Congratulations! You've now successfully created a customer, gotten the device online, and tied the device to the new customer. You have everything you need to make your product's magic happen.

Interact with your customer's device

Use your customer's access token to call functions, check variables, and more!

Your application, armed with the customer's access token, can now successfully authenticate with any device-specific Particle API endpoint, giving it full access and control over the device. Some of the things you can do include:

  • Call functions on the device
  • Read variable values from the device
  • See if the device is online or not
  • Much more!

Note that now, your app will never communicate directly to the device. The customer will trigger a call to the Particle API, which then communicates with the device to carry out the desired action.

Further considerations

Signup and device claiming only will happen one time for each customer. After this has been completed, subsequent visits to your application will continue to use customer access tokens to interact with the device via the Particle API.

If a customer's access token expires, the customer will be asked to log in again, generating a fresh access token to interact with the device.

Two-Legged authentication

The main difference between two-legged and simple authentication is the presence of a back-end architecture to compliment your mobile or web application. Your application would communicate with both your server as well as the Particle cloud.

The most common reason to use two-legged authentication is the desire to store & manage customer accounts yourself in your own database.

Two legged authentication

Two-legged authentication involves the presence of your own server

Advantages of two-legged

Two-legged authentication is the ideal choice for a product creator looking for maximum visibility, control, and flexibility of their web or mobile application. With two-legged, you gain the ability to implement custom logic, integrations with third-party services, and store application-specific data that are not currently part of the Particle platform.

For example, if you were building a connected hot tub, you could use your own web server and database to allow a customer to set their desired water temperature, then use that piece of data to set the temperature when the hot tub is turned on.

Another advantage of two-legged authentication is beefed-up security. Server-to-server communication (your server to the Particle API) is much more secure than client-to-server communication (your mobile/web application to the Particle API). For sensitive transactions like passing OAuth credentials to get customer access tokens, using your server to talk to the Particle API over HTTPS is safe and protected.

Disadvantages of two-legged

Because of the introduction of your own web server, implementing two-legged authentication adds complexity to the architecture of your application and the flow of data. There are simply more pieces of the puzzle that must all fit together.

This will likely result in more development time than choosing Simple Authentication, and can introduce more points of failure for your application.

Two-Legged implementation

Below is a diagram of the entire setup and authentication flow for the two-legged option. If you choose this authentication method, it is important that you understand the diagram very well. When comparing to the simple auth implementation, you'll notice that many of the steps are similar, with the exception of steps involving interaction with your web server.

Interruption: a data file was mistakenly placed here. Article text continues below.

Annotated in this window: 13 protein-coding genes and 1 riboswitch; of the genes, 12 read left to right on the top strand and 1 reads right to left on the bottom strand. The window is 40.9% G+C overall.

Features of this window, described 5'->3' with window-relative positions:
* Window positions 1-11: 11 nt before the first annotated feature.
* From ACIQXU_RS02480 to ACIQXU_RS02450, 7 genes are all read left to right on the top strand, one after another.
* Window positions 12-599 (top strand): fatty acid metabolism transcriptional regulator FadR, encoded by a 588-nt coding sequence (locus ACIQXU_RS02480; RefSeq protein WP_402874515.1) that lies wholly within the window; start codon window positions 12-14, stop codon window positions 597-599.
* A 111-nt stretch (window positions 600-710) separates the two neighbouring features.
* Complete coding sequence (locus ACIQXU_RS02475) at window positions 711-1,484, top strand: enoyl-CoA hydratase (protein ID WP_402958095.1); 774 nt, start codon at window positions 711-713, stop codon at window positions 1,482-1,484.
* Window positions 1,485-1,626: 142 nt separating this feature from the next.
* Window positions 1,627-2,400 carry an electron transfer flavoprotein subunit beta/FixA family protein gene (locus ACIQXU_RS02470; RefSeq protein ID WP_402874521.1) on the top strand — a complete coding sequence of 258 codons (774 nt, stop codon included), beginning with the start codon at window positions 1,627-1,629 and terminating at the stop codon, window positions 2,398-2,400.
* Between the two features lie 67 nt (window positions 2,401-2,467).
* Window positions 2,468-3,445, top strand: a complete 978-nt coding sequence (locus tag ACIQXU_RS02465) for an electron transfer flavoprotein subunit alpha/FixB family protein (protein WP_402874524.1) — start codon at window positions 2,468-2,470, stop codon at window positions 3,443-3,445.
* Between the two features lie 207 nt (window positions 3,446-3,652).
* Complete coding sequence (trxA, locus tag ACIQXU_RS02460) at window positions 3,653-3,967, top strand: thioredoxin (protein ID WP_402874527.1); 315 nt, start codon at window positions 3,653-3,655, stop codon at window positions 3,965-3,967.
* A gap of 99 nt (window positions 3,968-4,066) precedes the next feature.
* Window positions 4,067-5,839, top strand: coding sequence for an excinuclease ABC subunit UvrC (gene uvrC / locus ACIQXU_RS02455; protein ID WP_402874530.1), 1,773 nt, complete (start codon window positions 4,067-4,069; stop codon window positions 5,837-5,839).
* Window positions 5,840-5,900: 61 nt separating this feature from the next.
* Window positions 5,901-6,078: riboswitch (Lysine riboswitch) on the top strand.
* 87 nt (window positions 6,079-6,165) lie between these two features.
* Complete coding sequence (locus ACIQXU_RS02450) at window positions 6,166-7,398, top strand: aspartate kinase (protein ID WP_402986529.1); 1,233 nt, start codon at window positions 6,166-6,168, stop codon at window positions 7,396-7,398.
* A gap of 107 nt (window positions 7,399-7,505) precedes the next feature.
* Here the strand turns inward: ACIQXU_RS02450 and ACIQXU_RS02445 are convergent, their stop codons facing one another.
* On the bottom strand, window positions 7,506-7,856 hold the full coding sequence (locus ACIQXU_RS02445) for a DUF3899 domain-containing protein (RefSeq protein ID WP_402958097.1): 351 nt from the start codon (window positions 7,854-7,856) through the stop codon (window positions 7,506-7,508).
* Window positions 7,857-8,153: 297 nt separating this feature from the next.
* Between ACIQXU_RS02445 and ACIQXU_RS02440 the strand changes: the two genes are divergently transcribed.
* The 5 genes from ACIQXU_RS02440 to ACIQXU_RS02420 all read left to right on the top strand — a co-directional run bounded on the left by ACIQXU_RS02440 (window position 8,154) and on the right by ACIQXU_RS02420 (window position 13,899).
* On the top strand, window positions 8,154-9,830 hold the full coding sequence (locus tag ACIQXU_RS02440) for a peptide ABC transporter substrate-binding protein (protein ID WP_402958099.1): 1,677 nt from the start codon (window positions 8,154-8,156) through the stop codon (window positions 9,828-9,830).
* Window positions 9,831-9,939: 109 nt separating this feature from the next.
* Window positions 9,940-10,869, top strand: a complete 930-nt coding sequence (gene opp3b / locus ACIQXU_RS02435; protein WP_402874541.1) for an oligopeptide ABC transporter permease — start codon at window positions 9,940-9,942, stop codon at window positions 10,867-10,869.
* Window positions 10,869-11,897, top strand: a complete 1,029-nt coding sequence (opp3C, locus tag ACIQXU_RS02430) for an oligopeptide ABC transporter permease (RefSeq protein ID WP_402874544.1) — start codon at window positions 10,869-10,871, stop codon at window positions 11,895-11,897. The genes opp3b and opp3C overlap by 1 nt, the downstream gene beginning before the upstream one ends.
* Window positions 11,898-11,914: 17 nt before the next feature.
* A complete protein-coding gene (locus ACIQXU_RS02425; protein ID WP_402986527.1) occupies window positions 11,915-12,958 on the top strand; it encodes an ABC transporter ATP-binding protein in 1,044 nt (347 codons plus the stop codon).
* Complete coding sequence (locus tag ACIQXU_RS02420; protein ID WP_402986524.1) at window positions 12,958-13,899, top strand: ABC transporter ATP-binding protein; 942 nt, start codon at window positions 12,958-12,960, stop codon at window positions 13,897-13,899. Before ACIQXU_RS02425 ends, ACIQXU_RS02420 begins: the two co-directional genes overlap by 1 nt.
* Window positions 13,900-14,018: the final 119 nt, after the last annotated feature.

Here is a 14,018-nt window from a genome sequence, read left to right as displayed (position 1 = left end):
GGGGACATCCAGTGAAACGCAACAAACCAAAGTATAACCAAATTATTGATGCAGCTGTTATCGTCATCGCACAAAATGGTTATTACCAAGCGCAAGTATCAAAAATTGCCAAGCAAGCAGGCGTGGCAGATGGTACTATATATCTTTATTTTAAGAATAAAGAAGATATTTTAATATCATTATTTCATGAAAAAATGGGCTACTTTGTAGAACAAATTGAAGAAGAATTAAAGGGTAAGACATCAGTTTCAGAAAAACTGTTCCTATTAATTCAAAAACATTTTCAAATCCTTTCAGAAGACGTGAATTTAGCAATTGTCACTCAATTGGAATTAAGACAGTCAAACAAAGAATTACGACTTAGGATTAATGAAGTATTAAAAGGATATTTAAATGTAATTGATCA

Each one of the steps will be covered in detail below. Note that the first two steps are a one-time configuration process, whereas product setup will occur for each new customer that sets up a device.

Two-legged auth flow

The full two-legged authorization flow. See here for full size diagram

1. Creating OAuth Client Credentials

Like Simple Authentication, you will need to create valid OAuth client credentials for your product. Unlike simple authentication, your OAuth client credentials will be sent to the Particle API from your server, not directly from your mobile/web application. The client credentials will be used for two purposes:

  • Creating new customers
  • Creating scoped access tokens for customers

You will create your OAuth client using the Authentication view in your product's Particle console. For info on how to find the Authentication page and create a client, check out the earlier discussion.

For two-legged authentication, you should choose Two-Legged Auth (Server) from the client type options when creating a new OAuth client. This will provide the recommended client configuration, and only requires you to provide a name for your new client.

Create Two Legged OAuth Client

The recommended client configuration for Two-Legged Authentication

You will receive an OAuth client ID and secret upon successful creation of a client that will look like this:

Create Mobile OAuth Client

Your client secret will only be shown once, so be sure to capture it for your records

This client ID and secret will be added to your server in the next step below.

Creating OAuth client can still be done directly against the Particle API. For info on this, see reference documentation on creating OAuth clients. Because the communication is server-to-server, you do not need to specify a scope. Without a scope, your client credentials can be successfully used for both of the purposes listed above.

2. Add OAuth Credentials to your server

Your server will need access to your newly created OAuth client ID and secret. Unlike simple authentication, both client ID and secret will be needed for two-legged authentication. Your server should have access to the client credentials anytime it needs to make an API call to Particle.

Adding OAuth credentials to your server

You must add your OAuth client credentials to your server

Because of the presence of your server, you should not need to add these credentials to your web or mobile application.

Do not share your client ID and secret publicly. These credentials provide the ability to fully control your product's devices, and access sensitive information about your product. We recommend never publishing the client ID and secret to a GitHub repository.